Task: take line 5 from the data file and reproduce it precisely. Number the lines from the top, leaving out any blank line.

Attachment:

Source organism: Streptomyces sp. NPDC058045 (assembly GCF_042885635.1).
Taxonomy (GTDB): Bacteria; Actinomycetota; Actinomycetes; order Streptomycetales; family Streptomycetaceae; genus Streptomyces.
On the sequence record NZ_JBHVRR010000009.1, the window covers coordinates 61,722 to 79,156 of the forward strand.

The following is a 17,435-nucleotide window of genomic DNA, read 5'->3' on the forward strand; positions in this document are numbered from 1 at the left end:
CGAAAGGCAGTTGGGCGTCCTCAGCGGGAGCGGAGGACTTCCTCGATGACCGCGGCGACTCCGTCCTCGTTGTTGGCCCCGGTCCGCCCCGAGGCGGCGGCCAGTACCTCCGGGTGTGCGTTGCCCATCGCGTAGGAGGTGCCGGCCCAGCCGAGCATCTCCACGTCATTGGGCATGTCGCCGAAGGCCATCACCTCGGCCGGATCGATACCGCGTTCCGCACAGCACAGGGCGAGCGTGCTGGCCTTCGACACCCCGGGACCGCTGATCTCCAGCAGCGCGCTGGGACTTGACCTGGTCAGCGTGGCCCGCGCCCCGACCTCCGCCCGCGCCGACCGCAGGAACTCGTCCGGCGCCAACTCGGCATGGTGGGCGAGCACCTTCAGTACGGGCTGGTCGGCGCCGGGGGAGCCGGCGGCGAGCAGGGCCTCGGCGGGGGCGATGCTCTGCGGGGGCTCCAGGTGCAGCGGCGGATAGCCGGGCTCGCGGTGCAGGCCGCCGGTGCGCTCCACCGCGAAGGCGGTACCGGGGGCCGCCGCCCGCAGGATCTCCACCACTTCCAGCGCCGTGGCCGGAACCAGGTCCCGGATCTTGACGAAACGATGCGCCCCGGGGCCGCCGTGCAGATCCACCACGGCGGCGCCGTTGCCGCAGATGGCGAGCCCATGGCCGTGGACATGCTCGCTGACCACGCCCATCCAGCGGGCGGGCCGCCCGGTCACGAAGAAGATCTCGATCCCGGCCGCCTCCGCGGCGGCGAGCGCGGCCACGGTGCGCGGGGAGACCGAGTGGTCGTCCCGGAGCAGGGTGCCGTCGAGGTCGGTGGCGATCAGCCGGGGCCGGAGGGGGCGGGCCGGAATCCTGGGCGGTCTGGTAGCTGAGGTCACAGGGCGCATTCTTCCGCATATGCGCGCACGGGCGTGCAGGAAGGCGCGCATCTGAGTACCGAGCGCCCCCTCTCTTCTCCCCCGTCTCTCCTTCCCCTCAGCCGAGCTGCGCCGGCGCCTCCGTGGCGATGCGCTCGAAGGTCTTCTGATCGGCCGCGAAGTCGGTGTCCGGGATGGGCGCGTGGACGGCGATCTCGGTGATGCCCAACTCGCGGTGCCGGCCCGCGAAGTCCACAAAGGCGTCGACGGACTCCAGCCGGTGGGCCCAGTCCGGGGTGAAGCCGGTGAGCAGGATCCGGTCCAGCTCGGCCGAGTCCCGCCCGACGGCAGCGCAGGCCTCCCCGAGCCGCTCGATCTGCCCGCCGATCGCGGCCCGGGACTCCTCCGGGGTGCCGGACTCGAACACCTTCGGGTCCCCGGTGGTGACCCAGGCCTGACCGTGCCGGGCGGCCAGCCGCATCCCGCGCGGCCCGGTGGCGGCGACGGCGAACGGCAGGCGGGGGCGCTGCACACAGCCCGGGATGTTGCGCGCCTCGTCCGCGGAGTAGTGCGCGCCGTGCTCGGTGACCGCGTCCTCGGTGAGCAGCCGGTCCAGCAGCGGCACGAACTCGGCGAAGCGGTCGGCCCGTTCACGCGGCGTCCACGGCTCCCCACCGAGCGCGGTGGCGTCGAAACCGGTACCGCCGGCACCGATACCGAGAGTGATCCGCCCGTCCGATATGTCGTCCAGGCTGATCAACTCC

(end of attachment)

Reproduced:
CGAAAGGCAGTTGGGCGTCCTCAGCGGGAGCGGAGGACTTCCTCGATGACCGCGGCGACTCCGTCCTCGTTGTTGGCCCCGGTCCGCCCCGAGGCGGCGGCCAGTACCTCCGGGTGTGCGTTGCCCATCGCGTAGGAGGTGCCGGCCCAGCCGAGCATCTCCACGTCATTGGGCATGTCGCCGAAGGCCATCACCTCGGCCGGATCGATACCGCGTTCCGCACAGCACAGGGCGAGCGTGCTGGCCTTCGACACCCCGGGACCGCTGATCTCCAGCAGCGCGCTGGGACTTGACCTGGTCAGCGTGGCCCGCGCCCCGACCTCCGCCCGCGCCGACCGCAGGAACTCGTCCGGCGCCAACTCGGCATGGTGGGCGAGCACCTTCAGTACGGGCTGGTCGGCGCCGGGGGAGCCGGCGGCGAGCAGGGCCTCGGCGGGGGCGATGCTCTGCGGGGGCTCCAGGTGCAGCGGCGGATAGCCGGGCTCGCGGTGCAGGCCGCCGGTGCGCTCCACCGCGAAGGCGGTACCGGGGGCCGCCGCCCGCAGGATCTCCACCACTTCCAGCGCCGTGGCCGGAACCAGGTCCCGGATCTTGACGAAACGATGCGCCCCGGGGCCGCCGTGCAGATCCACCACGGCGGCGCCGTTGCCGCAGATGGCGAGCCCATGGCCGTGGACATGCTCGCTGACCACGCCCATCCAGCGGGCGGGCCGCCCGGTCACGAAGAAGATCTCGATCCCGGCCGCCTCCGCGGCGGCGAGCGCGGCCACGGTGCGCGGGGAGACCGAGTGGTCGTCCCGGAGCAGGGTGCCGTCGAGGTCGGTGGCGATCAGCCGGGGCCGGAGGGGGCGGGCCGGAATCCTGGGCGGTCTGGTAGCTGAGGTCACAGGGCGCATTCTTCCGCATATGCGCGCACGGGCGTGCAGGAAGGCGCGCATCTGAGTACCGAGCGCCCCCTCTCTTCTCCCCCGTCTCTCCTTCCCCTCAGCCGAGCTGCGCCGGCGCCTCCGTGGCGATGCGCTCGAAGGTCTTCTGATCGGCCGCGAAGTCGGTGTCCGGGATGGGCGCGTGGACGGCGATCTCGGTGATGCCCAACTCGCGGTGCCGGCCCGCGAAGTCCACAAAGGCGTCGACGGACTCCAGCCGGTGGGCCCAGTCCGGGGTGAAGCCGGTGAGCAGGATCCGGTCCAGCTCGGCCGAGTCCCGCCCGACGGCAGCGCAGGCCTCCCCGAGCCGCTCGATCTGCCCGCCGATCGCGGCCCGGGACTCCTCCGGGGTGCCGGACTCGAACACCTTCGGGTCCCCGGTGGTGACCCAGGCCTGACCGTGCCGGGCGGCCAGCCGCATCCCGCGCGGCCCGGTGGCGGCGACGGCGAACGGCAGGCGGGGGCGCTGCACACAGCCCGGGATGTTGCGCGCCTCGTCCGCGGAGTAGTGCGCGCCGTGCTCGGTGACCGCGTCCTCGGTGAGCAGCCGGTCCAGCAGCGGCACGAACTCGGCGAAGCGGTCGGCCCGTTCACGCGGCGTCCACGGCTCCCCACCGAGCGCGGTGGCGTCGAAACCGGTACCGCCGGCACCGATACCGAGAGTGATCCGCCCGTCCGATATGTCGTCCAGGCTGATCAACTCC